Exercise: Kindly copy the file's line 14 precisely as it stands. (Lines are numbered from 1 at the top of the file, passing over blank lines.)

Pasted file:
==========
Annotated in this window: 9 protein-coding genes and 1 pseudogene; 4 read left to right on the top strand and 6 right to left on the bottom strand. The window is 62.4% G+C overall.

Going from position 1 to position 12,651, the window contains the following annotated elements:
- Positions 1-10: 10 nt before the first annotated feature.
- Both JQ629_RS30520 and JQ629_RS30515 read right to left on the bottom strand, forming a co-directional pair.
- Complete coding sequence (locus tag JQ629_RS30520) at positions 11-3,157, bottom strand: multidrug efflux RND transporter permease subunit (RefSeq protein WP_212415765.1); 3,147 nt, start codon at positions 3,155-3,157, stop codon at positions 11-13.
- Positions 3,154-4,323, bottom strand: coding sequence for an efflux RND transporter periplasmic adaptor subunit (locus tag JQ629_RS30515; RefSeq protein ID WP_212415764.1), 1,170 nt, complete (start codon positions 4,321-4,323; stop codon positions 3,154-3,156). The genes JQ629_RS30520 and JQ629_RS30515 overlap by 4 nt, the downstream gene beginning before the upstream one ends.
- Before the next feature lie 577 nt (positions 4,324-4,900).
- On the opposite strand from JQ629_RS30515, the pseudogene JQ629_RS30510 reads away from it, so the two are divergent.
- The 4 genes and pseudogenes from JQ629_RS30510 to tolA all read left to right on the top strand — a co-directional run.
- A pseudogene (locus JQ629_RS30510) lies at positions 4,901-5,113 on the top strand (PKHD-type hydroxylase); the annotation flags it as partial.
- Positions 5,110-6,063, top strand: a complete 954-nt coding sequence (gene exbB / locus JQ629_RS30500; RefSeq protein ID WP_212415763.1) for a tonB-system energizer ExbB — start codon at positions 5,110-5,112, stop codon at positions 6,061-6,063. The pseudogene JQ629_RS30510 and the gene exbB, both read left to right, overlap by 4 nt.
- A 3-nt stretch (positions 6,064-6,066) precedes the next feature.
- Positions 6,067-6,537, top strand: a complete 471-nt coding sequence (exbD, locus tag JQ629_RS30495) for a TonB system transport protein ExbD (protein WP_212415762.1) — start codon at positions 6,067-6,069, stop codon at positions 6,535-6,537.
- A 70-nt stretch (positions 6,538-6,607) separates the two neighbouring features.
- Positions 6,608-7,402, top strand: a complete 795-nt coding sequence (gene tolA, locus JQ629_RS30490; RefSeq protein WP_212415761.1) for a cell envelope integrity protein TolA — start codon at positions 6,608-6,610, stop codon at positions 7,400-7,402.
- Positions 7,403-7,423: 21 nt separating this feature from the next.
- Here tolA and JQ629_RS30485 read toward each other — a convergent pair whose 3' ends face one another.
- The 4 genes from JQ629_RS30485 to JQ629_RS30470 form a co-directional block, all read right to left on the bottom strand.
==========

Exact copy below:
- A 70-nt stretch (positions 6,538-6,607) separates the two neighbouring features.